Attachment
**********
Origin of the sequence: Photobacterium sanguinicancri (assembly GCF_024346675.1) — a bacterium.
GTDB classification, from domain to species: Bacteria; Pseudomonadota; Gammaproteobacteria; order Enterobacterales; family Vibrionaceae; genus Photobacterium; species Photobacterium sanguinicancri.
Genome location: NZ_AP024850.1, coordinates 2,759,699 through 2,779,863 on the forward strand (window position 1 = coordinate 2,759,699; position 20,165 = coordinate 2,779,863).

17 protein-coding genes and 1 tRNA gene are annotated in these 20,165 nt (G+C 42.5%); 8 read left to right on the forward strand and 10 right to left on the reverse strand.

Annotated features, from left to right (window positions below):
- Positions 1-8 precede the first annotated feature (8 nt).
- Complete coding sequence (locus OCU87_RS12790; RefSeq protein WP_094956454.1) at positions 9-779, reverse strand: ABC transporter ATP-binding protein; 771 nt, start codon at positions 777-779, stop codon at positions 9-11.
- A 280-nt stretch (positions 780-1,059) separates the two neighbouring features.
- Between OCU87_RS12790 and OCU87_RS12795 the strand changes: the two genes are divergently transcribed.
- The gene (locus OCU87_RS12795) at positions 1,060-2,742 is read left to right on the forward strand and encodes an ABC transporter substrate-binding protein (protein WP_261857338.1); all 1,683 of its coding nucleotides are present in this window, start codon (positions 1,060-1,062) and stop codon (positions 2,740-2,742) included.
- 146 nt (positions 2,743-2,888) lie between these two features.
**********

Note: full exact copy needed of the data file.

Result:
Origin of the sequence: Photobacterium sanguinicancri (assembly GCF_024346675.1) — a bacterium.
GTDB classification, from domain to species: Bacteria; Pseudomonadota; Gammaproteobacteria; order Enterobacterales; family Vibrionaceae; genus Photobacterium; species Photobacterium sanguinicancri.
Genome location: NZ_AP024850.1, coordinates 2,759,699 through 2,779,863 on the forward strand (window position 1 = coordinate 2,759,699; position 20,165 = coordinate 2,779,863).

17 protein-coding genes and 1 tRNA gene are annotated in these 20,165 nt (G+C 42.5%); 8 read left to right on the forward strand and 10 right to left on the reverse strand.

Annotated features, from left to right (window positions below):
- Positions 1-8 precede the first annotated feature (8 nt).
- Complete coding sequence (locus OCU87_RS12790; RefSeq protein WP_094956454.1) at positions 9-779, reverse strand: ABC transporter ATP-binding protein; 771 nt, start codon at positions 777-779, stop codon at positions 9-11.
- A 280-nt stretch (positions 780-1,059) separates the two neighbouring features.
- Between OCU87_RS12790 and OCU87_RS12795 the strand changes: the two genes are divergently transcribed.
- The gene (locus OCU87_RS12795) at positions 1,060-2,742 is read left to right on the forward strand and encodes an ABC transporter substrate-binding protein (protein WP_261857338.1); all 1,683 of its coding nucleotides are present in this window, start codon (positions 1,060-1,062) and stop codon (positions 2,740-2,742) included.
- 146 nt (positions 2,743-2,888) lie between these two features.